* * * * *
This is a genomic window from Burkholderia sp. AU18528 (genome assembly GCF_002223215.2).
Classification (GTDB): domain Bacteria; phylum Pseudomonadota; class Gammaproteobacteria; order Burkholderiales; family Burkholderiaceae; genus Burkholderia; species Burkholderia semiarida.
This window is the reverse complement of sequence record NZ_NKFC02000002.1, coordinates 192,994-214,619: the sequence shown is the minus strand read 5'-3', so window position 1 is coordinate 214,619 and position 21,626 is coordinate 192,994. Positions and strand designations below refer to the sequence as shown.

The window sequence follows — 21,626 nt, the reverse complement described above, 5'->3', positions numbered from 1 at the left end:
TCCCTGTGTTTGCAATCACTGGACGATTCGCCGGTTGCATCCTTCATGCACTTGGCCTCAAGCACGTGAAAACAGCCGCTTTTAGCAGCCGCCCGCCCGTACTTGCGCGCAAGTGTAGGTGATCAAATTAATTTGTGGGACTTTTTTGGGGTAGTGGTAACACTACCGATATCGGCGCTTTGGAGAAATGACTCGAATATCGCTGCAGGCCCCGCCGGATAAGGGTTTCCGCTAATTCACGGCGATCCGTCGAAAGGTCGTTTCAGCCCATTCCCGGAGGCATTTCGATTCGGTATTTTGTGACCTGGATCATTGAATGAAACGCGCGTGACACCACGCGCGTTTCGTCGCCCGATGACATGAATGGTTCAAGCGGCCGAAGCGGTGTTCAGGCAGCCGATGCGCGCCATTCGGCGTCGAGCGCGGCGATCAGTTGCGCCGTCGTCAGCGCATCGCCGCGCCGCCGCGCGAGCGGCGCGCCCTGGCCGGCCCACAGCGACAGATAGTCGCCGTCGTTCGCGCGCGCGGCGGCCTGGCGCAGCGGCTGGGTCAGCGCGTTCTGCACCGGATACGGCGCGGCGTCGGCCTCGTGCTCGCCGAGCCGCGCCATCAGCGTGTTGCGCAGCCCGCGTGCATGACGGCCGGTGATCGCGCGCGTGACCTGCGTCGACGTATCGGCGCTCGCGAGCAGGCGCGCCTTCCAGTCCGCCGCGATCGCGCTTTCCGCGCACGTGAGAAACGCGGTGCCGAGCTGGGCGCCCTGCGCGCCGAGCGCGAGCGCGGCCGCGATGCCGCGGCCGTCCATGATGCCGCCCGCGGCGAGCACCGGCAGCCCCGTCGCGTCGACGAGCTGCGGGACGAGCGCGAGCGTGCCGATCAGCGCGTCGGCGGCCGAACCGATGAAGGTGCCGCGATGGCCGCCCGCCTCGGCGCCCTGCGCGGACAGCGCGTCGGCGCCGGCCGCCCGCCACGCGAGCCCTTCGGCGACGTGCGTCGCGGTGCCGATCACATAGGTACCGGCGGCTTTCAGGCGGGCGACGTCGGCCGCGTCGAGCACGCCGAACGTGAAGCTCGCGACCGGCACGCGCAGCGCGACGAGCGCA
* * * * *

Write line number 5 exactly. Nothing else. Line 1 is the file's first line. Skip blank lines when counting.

TCCCTGTGTTTGCAATCACTGGACGATTCGCCGGTTGCATCCTTCATGCACTTGGCCTCAAGCACGTGAAAACAGCCGCTTTTAGCAGCCGCCCGCCCGTACTTGCGCGCAAGTGTAGGTGATCAAATTAATTTGTGGGACTTTTTTGGGGTAGTGGTAACACTACCGATATCGGCGCTTTGGAGAAATGACTCGAATATCGCTGCAGGCCCCGCCGGATAAGGGTTTCCGCTAATTCACGGCGATCCGTCGAAAGGTCGTTTCAGCCCATTCCCGGAGGCATTTCGATTCGGTATTTTGTGACCTGGATCATTGAATGAAACGCGCGTGACACCACGCGCGTTTCGTCGCCCGATGACATGAATGGTTCAAGCGGCCGAAGCGGTGTTCAGGCAGCCGATGCGCGCCATTCGGCGTCGAGCGCGGCGATCAGTTGCGCCGTCGTCAGCGCATCGCCGCGCCGCCGCGCGAGCGGCGCGCCCTGGCCGGCCCACAGCGACAGATAGTCGCCGTCGTTCGCGCGCGCGGCGGCCTGGCGCAGCGGCTGGGTCAGCGCGTTCTGCACCGGATACGGCGCGGCGTCGGCCTCGTGCTCGCCGAGCCGCGCCATCAGCGTGTTGCGCAGCCCGCGTGCATGACGGCCGGTGATCGCGCGCGTGACCTGCGTCGACGTATCGGCGCTCGCGAGCAGGCGCGCCTTCCAGTCCGCCGCGATCGCGCTTTCCGCGCACGTGAGAAACGCGGTGCCGAGCTGGGCGCCCTGCGCGCCGAGCGCGAGCGCGGCCGCGATGCCGCGGCCGTCCATGATGCCGCCCGCGGCGAGCACCGGCAGCCCCGTCGCGTCGACGAGCTGCGGGACGAGCGCGAGCGTGCCGATCAGCGCGTCGGCGGCCGAACCGATGAAGGTGCCGCGATGGCCGCCCGCCTCGGCGCCCTGCGCGGACAGCGCGTCGGCGCCGGCCGCCCGCCACGCGAGCCCTTCGGCGACGTGCGTCGCGGTGCCGATCACATAGGTACCGGCGGCTTTCAGGCGGGCGACGTCGGCCGCGTCGAGCACGCCGAACGTGAAGCTCGCGACCGGCACGCGCAGCGCGACGAGCGCA